Japan’s estimate of dismantling the Fukushima nuclear plant is ballooning far beyond the utility’s estimate of 2 trillion yen ($19 billion).
Article by Tribune News Services
A government study released Tuesday found decommissioning the Fukushima Dai-ichi plant already has cost 80 billion yen ($770 million) over the last three years.
The plant suffered multiple reactor meltdowns due to damage from the March 2011 earthquake and tsunami.
The ministry overseeing nuclear power said the decommissioning costs will continue at several hundreds of billions of yen (billions of dollars) a year.
Tokyo Electric Power Co., the utility that operated and is now decommissioning Fukushima Dai-ichi, has said decommissioning will take several decades.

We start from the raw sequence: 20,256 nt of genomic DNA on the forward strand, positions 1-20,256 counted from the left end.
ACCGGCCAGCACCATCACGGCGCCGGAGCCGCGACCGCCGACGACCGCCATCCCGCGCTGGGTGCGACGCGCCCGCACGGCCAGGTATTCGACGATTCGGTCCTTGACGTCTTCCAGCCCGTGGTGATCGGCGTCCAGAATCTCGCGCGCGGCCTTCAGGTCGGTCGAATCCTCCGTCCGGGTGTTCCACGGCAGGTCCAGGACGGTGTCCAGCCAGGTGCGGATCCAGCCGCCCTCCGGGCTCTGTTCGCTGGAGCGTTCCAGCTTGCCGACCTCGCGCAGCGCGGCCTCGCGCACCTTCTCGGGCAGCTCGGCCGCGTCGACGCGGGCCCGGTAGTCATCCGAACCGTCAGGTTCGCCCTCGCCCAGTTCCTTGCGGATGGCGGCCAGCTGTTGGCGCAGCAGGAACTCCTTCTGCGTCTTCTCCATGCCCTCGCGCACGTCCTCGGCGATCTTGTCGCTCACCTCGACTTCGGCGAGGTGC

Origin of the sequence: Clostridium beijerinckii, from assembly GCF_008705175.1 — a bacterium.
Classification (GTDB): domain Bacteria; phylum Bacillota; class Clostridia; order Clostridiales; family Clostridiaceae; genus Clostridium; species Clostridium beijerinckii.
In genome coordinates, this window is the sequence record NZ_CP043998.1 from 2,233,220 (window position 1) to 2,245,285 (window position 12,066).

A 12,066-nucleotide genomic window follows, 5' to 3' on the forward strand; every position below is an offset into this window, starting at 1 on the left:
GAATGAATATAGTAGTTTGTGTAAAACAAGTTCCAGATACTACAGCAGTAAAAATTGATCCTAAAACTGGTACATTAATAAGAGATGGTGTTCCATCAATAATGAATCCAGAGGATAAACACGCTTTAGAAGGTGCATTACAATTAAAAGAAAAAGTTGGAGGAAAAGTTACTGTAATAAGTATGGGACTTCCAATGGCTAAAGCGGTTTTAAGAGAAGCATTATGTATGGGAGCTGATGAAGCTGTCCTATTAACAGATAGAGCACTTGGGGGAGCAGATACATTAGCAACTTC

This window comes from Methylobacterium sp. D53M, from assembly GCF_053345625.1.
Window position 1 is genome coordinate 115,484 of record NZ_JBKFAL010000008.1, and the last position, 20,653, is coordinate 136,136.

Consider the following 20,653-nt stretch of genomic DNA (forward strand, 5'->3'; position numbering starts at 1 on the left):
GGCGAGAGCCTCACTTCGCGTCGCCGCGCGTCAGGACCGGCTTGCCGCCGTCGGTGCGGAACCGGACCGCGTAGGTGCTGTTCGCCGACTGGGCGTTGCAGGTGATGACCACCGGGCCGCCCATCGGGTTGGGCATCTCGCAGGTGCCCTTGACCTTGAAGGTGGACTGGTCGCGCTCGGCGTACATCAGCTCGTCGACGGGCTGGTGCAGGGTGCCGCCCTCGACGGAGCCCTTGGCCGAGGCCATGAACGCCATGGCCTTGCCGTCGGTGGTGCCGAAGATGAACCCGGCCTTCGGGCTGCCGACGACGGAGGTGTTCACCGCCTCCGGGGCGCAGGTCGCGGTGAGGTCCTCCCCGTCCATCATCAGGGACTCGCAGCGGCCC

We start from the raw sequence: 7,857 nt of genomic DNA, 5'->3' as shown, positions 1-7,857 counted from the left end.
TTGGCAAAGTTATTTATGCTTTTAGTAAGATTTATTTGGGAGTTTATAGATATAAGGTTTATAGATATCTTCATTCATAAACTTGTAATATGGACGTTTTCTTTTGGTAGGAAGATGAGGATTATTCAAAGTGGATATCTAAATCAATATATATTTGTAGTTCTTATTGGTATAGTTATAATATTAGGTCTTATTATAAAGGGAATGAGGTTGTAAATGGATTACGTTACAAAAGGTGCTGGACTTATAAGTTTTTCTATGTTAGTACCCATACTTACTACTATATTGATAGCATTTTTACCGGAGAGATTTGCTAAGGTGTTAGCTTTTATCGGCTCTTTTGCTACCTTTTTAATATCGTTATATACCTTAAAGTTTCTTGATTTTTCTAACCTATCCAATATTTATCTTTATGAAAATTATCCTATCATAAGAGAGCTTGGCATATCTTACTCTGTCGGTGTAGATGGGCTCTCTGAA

Even if it were to take 30 years at an estimated annual cost at 300 billion yen ($3 billion), both conservative projections, the cost would be nearly 1 billion yen or $100 billion.
TEPCO spokesman Shinichi Nakakuki declined comment on the government projection, but he acknowledged TEPCO was still trying to determine what exactly the decommissioning effort might involve.
“It is difficult to calculate the entire cost for the decommissioning,” he said, adding that the 2 trillion yen figure had so far taken into account the effort to remove the nuclear debris, taking the example of Three Mile Island in the U.S., as well as costs and equipment needed to keep the reactors stable.
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